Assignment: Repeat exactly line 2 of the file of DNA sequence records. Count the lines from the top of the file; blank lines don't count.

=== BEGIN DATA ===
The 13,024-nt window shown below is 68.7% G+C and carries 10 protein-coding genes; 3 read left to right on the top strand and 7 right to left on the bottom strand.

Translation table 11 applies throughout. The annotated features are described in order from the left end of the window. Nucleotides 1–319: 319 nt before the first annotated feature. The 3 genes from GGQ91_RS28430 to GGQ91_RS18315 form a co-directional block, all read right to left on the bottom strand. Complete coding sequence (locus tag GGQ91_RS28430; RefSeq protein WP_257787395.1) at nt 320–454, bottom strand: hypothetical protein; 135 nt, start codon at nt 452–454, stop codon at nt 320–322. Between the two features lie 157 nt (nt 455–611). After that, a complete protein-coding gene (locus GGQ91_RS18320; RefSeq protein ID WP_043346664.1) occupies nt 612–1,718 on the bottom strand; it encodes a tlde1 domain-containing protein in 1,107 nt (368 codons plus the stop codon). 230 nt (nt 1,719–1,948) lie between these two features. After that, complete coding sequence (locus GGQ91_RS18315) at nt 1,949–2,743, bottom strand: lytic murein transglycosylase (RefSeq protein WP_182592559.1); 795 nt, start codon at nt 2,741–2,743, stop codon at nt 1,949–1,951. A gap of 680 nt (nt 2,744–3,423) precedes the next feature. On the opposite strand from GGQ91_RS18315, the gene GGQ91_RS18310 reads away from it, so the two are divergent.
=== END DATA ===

Translation table 11 applies throughout. The annotated features are described in order from the left end of the window. Nucleotides 1–319: 319 nt before the first annotated feature. The 3 genes from GGQ91_RS28430 to GGQ91_RS18315 form a co-directional block, all read right to left on the bottom strand. Complete coding sequence (locus tag GGQ91_RS28430; RefSeq protein WP_257787395.1) at nt 320–454, bottom strand: hypothetical protein; 135 nt, start codon at nt 452–454, stop codon at nt 320–322. Between the two features lie 157 nt (nt 455–611). After that, a complete protein-coding gene (locus GGQ91_RS18320; RefSeq protein ID WP_043346664.1) occupies nt 612–1,718 on the bottom strand; it encodes a tlde1 domain-containing protein in 1,107 nt (368 codons plus the stop codon). 230 nt (nt 1,719–1,948) lie between these two features. After that, complete coding sequence (locus GGQ91_RS18315) at nt 1,949–2,743, bottom strand: lytic murein transglycosylase (RefSeq protein WP_182592559.1); 795 nt, start codon at nt 2,741–2,743, stop codon at nt 1,949–1,951. A gap of 680 nt (nt 2,744–3,423) precedes the next feature. On the opposite strand from GGQ91_RS18315, the gene GGQ91_RS18310 reads away from it, so the two are divergent.